I don’t like the concept of technology plans. If technology is really integrated into everything we do, we shouldn’t need a separate plan for it. We don’t have curriculum plans and assessment plans and personnel plans in the same sense as we have technology plans.
That’s not to say technology planning isn’t important. It’s certainly necessary to invest a little forethought into what we’re doing with technology, so we can ensure we’re making judicious use of our limited resources, and to try to anticipate and meet the changing needs of our students and staff. But when the technology plan becomes an exercise in explaining what we’re going to do to meet some politician’s idea of how technology should be used in schools, it loses some of its value.
Case in point: in our current technology planning tool, we’re asked to evaluate the extent to which we are integrating the use of technology into each subject area at each grade level. We then need to identify our target adoption level, and describe our plans for achieving that goal, measuring it, and sustaining focus and momentum. The implication is that we should be striving to use technology to teach every subject at every grade level, and that we should have a plan for reaching that goal.
That sounds a lot like the little boy with the hammer: suddenly everything needs pounding. But it’s clear that we don’t have nearly enough hammers, and by saying that we’re going to use technology to do everything, we’re setting ourselves up for disaster.
Sadly, realistically, we’re still in the automation phase. This is where we take some job that used to be done without technology, apply the use of technology to it without changing the process, and then declare that it is somehow better or more efficient. Here are some real-world examples:
- When students buy lunch, they pay for it by typing in codes at the checkout station. The code is tied to their debit accounts. Mom or Dad can send in a check to add money to the account, or they can add money online. This process saves the student from having to keep track of lunch money. It makes the line move marginally faster because the students don’t have to find their money. But it’s questionable whether it’s worth the significant investment in hardware and software needed to make it work, along with the need to set up and manage accounts for every student.
- If you want to apply for a job in the school district, you do that online now. There’s a form there that you fill out, and it gets submitted electronically. When there’s an opening, administrators can see who has applied for a particular position. What do they do with the online applications? In most cases, they print them out so they can have them in hand during interviews.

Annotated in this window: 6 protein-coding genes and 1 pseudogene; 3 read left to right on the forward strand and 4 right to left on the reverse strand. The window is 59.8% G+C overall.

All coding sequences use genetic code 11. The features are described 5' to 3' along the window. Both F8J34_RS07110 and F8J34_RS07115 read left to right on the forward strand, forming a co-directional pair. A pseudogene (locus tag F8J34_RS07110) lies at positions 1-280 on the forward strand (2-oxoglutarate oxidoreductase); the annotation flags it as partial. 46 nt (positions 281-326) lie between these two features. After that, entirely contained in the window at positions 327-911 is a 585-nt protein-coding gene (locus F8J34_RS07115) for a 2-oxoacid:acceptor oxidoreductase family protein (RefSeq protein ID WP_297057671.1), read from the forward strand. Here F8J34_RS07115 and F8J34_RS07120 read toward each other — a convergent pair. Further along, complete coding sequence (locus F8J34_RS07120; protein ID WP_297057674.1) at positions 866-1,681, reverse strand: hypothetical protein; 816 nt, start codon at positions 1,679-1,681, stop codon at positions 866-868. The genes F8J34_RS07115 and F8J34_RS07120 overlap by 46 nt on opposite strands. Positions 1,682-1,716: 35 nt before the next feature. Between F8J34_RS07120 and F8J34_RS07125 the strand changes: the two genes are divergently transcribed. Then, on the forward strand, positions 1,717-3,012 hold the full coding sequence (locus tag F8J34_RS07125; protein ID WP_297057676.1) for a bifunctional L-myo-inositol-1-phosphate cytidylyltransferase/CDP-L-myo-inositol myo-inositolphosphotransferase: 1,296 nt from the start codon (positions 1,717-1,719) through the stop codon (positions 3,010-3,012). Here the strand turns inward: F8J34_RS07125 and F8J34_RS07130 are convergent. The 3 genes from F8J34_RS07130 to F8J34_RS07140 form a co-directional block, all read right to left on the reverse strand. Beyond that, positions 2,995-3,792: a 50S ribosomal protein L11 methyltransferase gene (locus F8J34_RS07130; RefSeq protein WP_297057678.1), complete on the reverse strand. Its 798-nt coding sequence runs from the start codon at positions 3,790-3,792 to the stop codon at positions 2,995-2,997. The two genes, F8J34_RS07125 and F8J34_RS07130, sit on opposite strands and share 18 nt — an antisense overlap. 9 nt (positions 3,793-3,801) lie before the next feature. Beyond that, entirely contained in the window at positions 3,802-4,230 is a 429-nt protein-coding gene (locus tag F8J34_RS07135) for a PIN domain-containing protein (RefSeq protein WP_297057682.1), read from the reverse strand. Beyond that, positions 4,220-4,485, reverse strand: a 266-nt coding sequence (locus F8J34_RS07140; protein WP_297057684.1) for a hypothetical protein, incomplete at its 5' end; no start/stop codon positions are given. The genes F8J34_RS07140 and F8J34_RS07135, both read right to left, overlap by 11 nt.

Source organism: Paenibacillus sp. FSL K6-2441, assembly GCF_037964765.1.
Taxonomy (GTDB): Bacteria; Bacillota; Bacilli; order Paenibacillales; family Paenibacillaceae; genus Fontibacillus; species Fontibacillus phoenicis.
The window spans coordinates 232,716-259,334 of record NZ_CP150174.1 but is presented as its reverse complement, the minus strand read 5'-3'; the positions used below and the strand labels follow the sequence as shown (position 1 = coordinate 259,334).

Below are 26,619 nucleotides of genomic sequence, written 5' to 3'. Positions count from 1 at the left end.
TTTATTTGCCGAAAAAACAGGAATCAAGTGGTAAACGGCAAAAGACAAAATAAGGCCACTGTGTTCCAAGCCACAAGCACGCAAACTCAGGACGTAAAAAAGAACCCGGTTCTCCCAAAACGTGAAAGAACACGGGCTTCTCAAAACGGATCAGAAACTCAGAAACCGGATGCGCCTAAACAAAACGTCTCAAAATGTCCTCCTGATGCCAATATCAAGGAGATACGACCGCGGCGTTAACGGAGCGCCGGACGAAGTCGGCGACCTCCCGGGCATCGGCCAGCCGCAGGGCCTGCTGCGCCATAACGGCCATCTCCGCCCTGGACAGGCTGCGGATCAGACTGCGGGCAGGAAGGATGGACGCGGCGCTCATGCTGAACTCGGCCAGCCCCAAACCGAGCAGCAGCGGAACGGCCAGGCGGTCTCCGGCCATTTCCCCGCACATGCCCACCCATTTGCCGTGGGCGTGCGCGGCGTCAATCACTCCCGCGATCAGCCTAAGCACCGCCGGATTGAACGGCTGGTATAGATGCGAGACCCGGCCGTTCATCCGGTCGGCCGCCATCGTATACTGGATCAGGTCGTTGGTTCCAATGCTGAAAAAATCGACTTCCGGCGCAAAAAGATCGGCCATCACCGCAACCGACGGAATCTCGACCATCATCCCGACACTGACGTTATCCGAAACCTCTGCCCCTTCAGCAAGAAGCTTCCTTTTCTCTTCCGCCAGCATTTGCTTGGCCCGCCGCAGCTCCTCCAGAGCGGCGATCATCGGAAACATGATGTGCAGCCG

- We have installed a lot of SmartBoards in the last couple years, and some teachers are doing great things with them. But there are also a lot of teachers who are using them as overhead projectors. There’s a white screen. They can draw with their fingers. That’s all they’re doing. When overhead bulbs are $10.00, and data projector bulbs are $300, you have to wonder about the efficiency of this approach.
- We do grade reporting eight times a year, counting interims. Each time, the EMIS office prints class lists for all of the teachers, and the teachers have to sign off that they’re correct. Then, teachers enter grade and comment information in the online system. If they’re using the online gradebook, the grades are there automatically, but there are still lots of people who just use it for grade reporting. The grades are exported, and verification sheets are printed. The teachers have to sign off on these, saying, “yes, those are really the grades I meant to give.” Then, the interims or report cards are printed, and (in some cases) mailed home. But the parents can check their kids’ grades at any time through a web interface, eliminating the need for this whole system.
We need to focus on technology initiatives that make a difference. What can we do with technology that we can’t do without it? How can we use technology in transformational ways to make teaching and learning better in our district? Those are the things we have to get into our technology plan. I find myself saying this a lot recently. There are many things we spend an extraordinary amount of time on that have absolutely no effect on student learning. We have to stop focusing on the things that aren’t important.
And somewhere, amid all of the leading questions and agenda-driven prompts, we’ll find somewhere to put the good stuff.